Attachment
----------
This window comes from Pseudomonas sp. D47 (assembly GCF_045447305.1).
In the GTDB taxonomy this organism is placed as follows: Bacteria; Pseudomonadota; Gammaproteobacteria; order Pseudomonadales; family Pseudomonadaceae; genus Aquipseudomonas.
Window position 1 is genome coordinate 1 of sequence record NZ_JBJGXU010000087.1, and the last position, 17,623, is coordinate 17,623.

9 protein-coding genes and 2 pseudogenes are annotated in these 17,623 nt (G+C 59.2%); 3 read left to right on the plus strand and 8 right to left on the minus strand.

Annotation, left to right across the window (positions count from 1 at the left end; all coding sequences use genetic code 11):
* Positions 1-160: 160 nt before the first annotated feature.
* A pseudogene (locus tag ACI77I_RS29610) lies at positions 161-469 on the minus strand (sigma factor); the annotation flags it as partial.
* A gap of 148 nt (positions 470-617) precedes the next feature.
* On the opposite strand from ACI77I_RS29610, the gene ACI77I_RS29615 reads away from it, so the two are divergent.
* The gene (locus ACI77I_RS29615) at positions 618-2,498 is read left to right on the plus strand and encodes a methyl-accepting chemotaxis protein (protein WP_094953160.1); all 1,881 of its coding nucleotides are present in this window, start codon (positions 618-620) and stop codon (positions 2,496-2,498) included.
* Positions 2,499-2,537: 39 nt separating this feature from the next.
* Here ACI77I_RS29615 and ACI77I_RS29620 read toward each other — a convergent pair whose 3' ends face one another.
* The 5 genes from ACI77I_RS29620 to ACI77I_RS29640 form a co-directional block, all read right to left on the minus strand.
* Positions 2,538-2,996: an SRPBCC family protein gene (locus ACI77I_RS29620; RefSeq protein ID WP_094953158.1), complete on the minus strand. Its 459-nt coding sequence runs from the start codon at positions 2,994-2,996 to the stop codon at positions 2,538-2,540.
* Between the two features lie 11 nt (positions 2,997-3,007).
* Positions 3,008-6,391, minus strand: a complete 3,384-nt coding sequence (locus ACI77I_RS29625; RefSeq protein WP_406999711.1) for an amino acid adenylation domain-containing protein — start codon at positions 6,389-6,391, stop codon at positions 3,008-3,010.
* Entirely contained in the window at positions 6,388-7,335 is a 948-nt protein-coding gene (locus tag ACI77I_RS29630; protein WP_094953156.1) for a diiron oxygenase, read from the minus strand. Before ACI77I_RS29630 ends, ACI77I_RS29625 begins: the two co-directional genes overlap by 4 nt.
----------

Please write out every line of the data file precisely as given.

This window comes from Pseudomonas sp. D47 (assembly GCF_045447305.1).
In the GTDB taxonomy this organism is placed as follows: Bacteria; Pseudomonadota; Gammaproteobacteria; order Pseudomonadales; family Pseudomonadaceae; genus Aquipseudomonas.
Window position 1 is genome coordinate 1 of sequence record NZ_JBJGXU010000087.1, and the last position, 17,623, is coordinate 17,623.

9 protein-coding genes and 2 pseudogenes are annotated in these 17,623 nt (G+C 59.2%); 3 read left to right on the plus strand and 8 right to left on the minus strand.

Annotation, left to right across the window (positions count from 1 at the left end; all coding sequences use genetic code 11):
* Positions 1-160: 160 nt before the first annotated feature.
* A pseudogene (locus tag ACI77I_RS29610) lies at positions 161-469 on the minus strand (sigma factor); the annotation flags it as partial.
* A gap of 148 nt (positions 470-617) precedes the next feature.
* On the opposite strand from ACI77I_RS29610, the gene ACI77I_RS29615 reads away from it, so the two are divergent.
* The gene (locus ACI77I_RS29615) at positions 618-2,498 is read left to right on the plus strand and encodes a methyl-accepting chemotaxis protein (protein WP_094953160.1); all 1,881 of its coding nucleotides are present in this window, start codon (positions 618-620) and stop codon (positions 2,496-2,498) included.
* Positions 2,499-2,537: 39 nt separating this feature from the next.
* Here ACI77I_RS29615 and ACI77I_RS29620 read toward each other — a convergent pair whose 3' ends face one another.
* The 5 genes from ACI77I_RS29620 to ACI77I_RS29640 form a co-directional block, all read right to left on the minus strand.
* Positions 2,538-2,996: an SRPBCC family protein gene (locus ACI77I_RS29620; RefSeq protein ID WP_094953158.1), complete on the minus strand. Its 459-nt coding sequence runs from the start codon at positions 2,994-2,996 to the stop codon at positions 2,538-2,540.
* Between the two features lie 11 nt (positions 2,997-3,007).
* Positions 3,008-6,391, minus strand: a complete 3,384-nt coding sequence (locus ACI77I_RS29625; RefSeq protein WP_406999711.1) for an amino acid adenylation domain-containing protein — start codon at positions 6,389-6,391, stop codon at positions 3,008-3,010.
* Entirely contained in the window at positions 6,388-7,335 is a 948-nt protein-coding gene (locus tag ACI77I_RS29630; protein WP_094953156.1) for a diiron oxygenase, read from the minus strand. Before ACI77I_RS29630 ends, ACI77I_RS29625 begins: the two co-directional genes overlap by 4 nt.